The Habitable Zone

By Brianna Victor

The habitable zone is described  as the region around a star where a planet can maintain liquid water on its surface. In order to have liquid water, the star has to be at the right distance. If I were in a cold place like Antarctica and I had a cup of hot cocoa and a campfire, I would have to be by the campfire for my hot cocoa to stay a liquid, if I were  to go too far away from the campfire my hot cocoa would become ice. It is the same for stars, the planet has to be in the right location relative to the star, so that the liquid on the planet would not  freeze or boil. Different stars have different brightnesses, meaning, stars have different locations for the habitable zone . To see why different stars have different habitable zones think of a bonfire and campfire. A bonfire is bright and warm, whereas a campfire is less bright and not as warm. If you were 3 ft away from a campfire you would be comfortable, but if you were 3 ft away from a bonfire you would be very hot, for you to be comfortable you would have to be further away.

The graph below shows on the y-axis the brightness of a star relative to the sun meaning the lowest mass would be a campfire and the highest would be the bonfire. The x axis is the distance from the sun. As shown below Mars is out of the habitable zone because it is too far away from the sun, Venus is too close to the sun, and the Earth is right in the middle meaning it is in the habitable zone.

Figure 1

Astronomers often use this definition as a habitable zone, but a planet’s distance is not the only factor affecting its temperature. An atmosphere also effects a planet’s temperature. A campfire does not only keep you warm but the type of clothing you are wearing also affects your warmth. If you were wearing a parka you would be warmer v.s. wearing a t-shirt. This is because the heat from your body would become trapped inside of the parka. A planet’s atmosphere works the same way, the atmosphere traps the planet’s heat that it releases, this is known as the “greenhouse effect.” If we were to have too much atmosphere here on Earth we would be become very hot and if we did not get enough we would become very cold.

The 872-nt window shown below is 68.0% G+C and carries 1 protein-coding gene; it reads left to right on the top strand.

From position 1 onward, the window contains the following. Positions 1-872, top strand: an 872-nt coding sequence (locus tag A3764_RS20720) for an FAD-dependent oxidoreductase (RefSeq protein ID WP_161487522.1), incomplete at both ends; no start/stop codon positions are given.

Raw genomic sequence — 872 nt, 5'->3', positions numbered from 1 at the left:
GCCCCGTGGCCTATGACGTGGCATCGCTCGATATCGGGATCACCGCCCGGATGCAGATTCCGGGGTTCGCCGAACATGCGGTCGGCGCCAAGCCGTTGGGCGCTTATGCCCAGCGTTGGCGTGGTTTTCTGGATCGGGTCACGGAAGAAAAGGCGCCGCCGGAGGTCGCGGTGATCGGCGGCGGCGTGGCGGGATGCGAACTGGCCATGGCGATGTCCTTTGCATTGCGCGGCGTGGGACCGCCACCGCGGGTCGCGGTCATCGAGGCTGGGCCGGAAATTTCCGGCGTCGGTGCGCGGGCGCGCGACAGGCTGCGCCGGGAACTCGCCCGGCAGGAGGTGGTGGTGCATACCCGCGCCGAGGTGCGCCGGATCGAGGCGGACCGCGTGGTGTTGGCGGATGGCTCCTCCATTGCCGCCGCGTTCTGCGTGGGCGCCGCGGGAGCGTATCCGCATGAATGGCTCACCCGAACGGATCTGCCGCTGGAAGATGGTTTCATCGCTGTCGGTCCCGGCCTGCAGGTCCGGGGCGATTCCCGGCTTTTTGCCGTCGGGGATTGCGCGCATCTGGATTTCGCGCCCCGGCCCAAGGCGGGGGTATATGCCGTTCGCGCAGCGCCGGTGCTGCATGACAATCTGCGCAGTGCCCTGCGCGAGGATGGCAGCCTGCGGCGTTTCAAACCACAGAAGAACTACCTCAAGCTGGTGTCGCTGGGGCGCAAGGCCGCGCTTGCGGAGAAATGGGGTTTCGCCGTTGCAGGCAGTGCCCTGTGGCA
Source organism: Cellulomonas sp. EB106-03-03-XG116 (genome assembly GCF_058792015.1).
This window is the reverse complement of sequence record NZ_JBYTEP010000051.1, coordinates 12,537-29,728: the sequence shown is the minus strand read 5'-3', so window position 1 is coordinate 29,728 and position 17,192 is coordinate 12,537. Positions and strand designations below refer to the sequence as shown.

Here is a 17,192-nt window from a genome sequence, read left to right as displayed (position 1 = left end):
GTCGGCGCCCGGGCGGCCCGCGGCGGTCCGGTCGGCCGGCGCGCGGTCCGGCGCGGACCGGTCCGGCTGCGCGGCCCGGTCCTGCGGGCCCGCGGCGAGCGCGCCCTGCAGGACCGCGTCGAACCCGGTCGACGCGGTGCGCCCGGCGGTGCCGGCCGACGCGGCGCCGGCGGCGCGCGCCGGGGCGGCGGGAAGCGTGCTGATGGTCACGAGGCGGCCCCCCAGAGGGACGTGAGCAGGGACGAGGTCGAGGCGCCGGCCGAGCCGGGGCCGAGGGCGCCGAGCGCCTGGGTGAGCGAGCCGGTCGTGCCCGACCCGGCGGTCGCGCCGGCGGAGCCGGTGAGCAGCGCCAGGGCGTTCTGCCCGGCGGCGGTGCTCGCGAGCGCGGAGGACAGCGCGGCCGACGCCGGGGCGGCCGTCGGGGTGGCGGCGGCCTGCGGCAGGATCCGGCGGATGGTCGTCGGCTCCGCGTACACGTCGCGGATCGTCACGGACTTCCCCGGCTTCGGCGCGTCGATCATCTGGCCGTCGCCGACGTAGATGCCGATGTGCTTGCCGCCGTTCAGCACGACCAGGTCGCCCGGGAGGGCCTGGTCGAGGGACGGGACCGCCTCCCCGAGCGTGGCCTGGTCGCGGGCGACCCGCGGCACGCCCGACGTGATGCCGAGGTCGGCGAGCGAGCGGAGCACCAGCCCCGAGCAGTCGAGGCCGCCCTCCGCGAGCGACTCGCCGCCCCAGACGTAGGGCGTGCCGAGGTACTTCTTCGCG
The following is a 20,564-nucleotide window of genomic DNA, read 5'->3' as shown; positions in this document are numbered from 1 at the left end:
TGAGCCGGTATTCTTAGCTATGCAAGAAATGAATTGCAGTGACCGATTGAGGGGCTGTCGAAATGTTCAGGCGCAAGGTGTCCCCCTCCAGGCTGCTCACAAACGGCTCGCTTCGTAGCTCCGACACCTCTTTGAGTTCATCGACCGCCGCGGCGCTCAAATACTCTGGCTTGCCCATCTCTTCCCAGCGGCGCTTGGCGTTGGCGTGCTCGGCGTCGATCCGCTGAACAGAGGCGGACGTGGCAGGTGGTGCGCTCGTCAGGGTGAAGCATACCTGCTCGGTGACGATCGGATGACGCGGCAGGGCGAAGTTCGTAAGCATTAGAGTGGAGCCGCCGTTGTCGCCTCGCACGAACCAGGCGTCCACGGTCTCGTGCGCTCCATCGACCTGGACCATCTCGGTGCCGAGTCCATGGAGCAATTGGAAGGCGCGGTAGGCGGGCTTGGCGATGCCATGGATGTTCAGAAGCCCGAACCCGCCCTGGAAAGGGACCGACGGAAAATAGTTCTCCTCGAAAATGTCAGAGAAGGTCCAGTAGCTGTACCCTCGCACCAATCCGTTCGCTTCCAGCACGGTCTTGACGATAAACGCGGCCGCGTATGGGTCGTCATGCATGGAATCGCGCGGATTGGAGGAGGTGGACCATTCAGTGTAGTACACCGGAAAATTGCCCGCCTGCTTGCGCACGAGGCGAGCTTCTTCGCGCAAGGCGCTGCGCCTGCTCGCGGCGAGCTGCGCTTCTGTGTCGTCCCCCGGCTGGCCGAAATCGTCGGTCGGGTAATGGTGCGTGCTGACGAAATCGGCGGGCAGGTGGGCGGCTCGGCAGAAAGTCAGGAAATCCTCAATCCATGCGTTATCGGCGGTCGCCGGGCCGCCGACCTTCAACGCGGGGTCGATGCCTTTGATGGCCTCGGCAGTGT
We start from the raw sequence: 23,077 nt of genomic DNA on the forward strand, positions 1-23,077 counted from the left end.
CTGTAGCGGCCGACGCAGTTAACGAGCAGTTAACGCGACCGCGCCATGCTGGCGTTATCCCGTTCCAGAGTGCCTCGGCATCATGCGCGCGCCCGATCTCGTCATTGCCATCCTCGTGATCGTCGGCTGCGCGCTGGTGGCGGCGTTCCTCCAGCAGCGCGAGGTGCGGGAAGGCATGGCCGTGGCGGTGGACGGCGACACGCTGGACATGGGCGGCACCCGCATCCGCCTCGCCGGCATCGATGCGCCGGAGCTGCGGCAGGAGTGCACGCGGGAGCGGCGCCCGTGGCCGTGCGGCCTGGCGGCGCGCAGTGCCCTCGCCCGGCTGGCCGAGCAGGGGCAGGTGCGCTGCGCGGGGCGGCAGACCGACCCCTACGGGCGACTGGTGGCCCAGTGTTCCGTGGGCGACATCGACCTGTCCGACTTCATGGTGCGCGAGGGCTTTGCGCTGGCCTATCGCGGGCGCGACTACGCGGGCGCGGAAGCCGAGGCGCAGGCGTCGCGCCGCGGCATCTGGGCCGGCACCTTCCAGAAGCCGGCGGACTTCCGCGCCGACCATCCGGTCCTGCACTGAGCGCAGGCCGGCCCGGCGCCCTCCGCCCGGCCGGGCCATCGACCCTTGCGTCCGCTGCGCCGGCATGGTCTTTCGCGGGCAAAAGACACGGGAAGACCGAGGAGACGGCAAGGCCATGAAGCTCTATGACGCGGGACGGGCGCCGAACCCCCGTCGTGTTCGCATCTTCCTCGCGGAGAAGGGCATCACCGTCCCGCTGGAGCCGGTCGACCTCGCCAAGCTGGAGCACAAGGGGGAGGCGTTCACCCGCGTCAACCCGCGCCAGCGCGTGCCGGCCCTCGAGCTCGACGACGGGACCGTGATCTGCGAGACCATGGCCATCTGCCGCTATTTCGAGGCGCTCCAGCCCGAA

The graph labeled ‘Figure 2’ shows on the  y-axis the predicted temperatures a planet should be at if a planet’s temperature just depended on the distance from the Sun. The x-axis shows the actual measured temperature for the planets. The red line on the plot tells where a planet temperature should be at, if a planet is on the red line then the predicted temperature matched the measured temperature. Venus and most of the planets lie to the right of the red line meaning they are hotter than predicted.  Venus is much hotter than predicted to be, this is because Venus has a 100 x the greenhouse effect of Earth. For example, if Earth was wearing one parka Venus would be wearing a hundred parkas. The fact that most planets are hotter than predicted  proves that the temperature of the planets does not only depend on the distance from the sun (it also depends on the atmosphere).

Figure 2

Questions:

1. Why Were the parkas and t-shirt  used as an example in the text above? How did it relate to the topic being explained?

2. In figure 1 would Venus be considered to be in the habitable zone? Why or Why Not?

3.In your opinion, why do Astronomers often assume the habitable zone depends on a planet’s distance if that is not the only key factor?

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5 thoughts on “The Habitable Zone

  1. 2. In figure 1 would Venus be considered to be in the habitable zone? Why or Why Not?
    No it wouldn’t, for one its not in the blue margin of the labeled habitable zone and two its to far from the sun to be considered habitable.

    3.In your opinion, why do Astronomers often assume the habitable zone depends on a planet’s distance if that is not the only key factor?
    Since the sun’s of planets are what give off the heat to keep a planet warm then it must depend on the distance. Too close would be way to hot while to far away would be to cold. Hence the analogy ‘the goldielocks zone’ <–(Most likely spelled wrong)

  2. Great job explaining your diagrams because I was unsure what it meant with the actual text! Still awesome piece of work with using space and our earth as an overall experience of what if this occured to your readers. Thank you 😀

  3. The way that you explained your text made everything visually clear, I really understood the information that you were getting through. 🙂 Hope to read more atricles!

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